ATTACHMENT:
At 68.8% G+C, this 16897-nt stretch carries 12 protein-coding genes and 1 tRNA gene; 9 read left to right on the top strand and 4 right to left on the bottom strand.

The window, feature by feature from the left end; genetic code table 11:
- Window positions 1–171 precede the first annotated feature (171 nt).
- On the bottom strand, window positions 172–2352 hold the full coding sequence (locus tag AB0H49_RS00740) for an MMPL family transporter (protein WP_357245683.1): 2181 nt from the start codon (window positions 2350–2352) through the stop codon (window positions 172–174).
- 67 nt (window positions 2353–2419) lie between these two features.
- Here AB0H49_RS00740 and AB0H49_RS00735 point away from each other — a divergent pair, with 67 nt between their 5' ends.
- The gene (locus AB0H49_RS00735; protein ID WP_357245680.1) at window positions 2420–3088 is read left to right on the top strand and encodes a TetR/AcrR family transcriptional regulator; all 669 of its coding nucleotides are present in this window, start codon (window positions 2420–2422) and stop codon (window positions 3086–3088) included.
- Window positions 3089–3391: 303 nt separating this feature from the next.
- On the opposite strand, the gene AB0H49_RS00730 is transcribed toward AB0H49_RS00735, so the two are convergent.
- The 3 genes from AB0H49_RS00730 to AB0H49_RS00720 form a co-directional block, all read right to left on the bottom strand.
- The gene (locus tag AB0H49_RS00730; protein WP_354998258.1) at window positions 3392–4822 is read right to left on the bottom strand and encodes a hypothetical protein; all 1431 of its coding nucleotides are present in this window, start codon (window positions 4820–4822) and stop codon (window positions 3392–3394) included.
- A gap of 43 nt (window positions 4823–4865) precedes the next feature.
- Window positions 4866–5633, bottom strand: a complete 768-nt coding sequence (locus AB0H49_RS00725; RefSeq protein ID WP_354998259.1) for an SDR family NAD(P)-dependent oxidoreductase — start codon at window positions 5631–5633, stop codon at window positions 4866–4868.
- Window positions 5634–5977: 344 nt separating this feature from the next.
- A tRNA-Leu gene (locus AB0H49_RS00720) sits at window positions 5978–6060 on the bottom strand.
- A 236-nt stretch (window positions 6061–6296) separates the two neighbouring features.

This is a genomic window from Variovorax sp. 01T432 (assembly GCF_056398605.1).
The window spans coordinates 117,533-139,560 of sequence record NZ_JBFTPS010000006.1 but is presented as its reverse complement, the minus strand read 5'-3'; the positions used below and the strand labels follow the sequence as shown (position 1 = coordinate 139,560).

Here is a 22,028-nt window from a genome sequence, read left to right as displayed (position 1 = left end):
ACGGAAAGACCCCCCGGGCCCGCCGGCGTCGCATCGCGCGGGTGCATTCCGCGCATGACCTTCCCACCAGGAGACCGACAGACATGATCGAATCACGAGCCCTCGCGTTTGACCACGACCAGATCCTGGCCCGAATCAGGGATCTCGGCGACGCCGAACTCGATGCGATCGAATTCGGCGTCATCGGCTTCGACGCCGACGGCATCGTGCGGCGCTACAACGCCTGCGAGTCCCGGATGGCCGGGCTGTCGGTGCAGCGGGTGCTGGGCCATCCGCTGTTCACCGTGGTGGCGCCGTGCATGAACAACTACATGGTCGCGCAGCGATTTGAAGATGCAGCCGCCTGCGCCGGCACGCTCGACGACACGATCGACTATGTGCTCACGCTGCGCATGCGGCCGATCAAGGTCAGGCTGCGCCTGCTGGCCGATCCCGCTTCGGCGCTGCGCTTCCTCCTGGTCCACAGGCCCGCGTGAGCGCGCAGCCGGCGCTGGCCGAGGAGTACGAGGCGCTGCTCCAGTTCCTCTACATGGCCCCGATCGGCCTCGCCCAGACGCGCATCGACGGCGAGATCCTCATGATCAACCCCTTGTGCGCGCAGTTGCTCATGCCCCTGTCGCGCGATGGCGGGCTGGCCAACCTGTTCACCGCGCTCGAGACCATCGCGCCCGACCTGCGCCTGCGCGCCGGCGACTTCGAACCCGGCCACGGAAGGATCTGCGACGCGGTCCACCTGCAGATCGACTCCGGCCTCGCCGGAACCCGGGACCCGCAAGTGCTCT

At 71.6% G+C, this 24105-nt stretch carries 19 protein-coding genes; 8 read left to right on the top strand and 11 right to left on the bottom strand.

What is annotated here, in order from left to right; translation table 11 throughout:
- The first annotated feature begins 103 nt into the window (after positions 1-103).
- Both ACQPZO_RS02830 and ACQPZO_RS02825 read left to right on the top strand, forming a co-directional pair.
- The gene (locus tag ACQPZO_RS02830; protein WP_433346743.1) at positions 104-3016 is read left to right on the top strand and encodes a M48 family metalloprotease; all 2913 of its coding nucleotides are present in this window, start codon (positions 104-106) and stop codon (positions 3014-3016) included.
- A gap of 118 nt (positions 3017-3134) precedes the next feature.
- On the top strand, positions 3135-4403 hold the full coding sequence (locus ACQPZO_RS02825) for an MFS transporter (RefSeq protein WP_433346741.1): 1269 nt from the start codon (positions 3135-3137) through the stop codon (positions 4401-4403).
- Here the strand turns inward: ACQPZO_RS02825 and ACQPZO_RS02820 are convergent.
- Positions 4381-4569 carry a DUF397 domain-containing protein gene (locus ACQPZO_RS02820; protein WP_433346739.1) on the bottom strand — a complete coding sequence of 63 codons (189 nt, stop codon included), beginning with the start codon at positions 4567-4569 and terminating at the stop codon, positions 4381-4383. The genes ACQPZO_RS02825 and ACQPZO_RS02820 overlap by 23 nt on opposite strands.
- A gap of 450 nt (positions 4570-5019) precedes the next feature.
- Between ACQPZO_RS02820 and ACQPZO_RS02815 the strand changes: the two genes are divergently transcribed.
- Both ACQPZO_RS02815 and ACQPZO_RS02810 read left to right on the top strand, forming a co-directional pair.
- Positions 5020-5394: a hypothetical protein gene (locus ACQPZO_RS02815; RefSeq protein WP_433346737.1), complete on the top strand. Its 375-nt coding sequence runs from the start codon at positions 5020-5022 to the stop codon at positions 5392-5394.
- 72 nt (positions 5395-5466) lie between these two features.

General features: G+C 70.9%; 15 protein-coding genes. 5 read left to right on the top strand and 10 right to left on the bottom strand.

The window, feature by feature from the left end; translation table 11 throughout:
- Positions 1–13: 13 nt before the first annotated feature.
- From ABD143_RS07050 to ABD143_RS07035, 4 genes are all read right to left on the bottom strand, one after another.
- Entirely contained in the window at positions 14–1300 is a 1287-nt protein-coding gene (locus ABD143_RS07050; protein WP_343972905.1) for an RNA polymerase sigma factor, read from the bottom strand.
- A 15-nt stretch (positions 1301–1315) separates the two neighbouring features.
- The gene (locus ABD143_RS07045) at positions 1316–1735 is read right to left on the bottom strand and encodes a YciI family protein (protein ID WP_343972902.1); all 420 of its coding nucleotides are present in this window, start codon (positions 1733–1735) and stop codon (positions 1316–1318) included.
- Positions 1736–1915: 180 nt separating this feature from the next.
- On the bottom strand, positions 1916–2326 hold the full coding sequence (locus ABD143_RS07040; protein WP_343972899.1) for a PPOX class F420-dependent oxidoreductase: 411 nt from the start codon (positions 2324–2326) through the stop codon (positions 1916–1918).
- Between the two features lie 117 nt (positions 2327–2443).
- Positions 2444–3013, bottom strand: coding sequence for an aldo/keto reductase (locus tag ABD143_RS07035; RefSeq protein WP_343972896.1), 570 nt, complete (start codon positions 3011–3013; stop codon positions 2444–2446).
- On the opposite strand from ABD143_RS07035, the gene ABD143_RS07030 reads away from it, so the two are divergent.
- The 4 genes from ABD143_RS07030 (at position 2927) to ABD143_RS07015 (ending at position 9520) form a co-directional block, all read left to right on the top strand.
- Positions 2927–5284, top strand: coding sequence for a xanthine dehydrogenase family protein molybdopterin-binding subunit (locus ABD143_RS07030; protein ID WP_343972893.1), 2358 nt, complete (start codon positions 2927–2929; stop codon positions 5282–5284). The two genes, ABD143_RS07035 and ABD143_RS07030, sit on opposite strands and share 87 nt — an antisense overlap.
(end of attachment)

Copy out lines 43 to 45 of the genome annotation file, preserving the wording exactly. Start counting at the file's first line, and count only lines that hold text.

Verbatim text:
- On the bottom strand, positions 1916–2326 hold the full coding sequence (locus ABD143_RS07040; protein WP_343972899.1) for a PPOX class F420-dependent oxidoreductase: 411 nt from the start codon (positions 2324–2326) through the stop codon (positions 1916–1918).
- Between the two features lie 117 nt (positions 2327–2443).
- Positions 2444–3013, bottom strand: coding sequence for an aldo/keto reductase (locus tag ABD143_RS07035; RefSeq protein WP_343972896.1), 570 nt, complete (start codon positions 3011–3013; stop codon positions 2444–2446).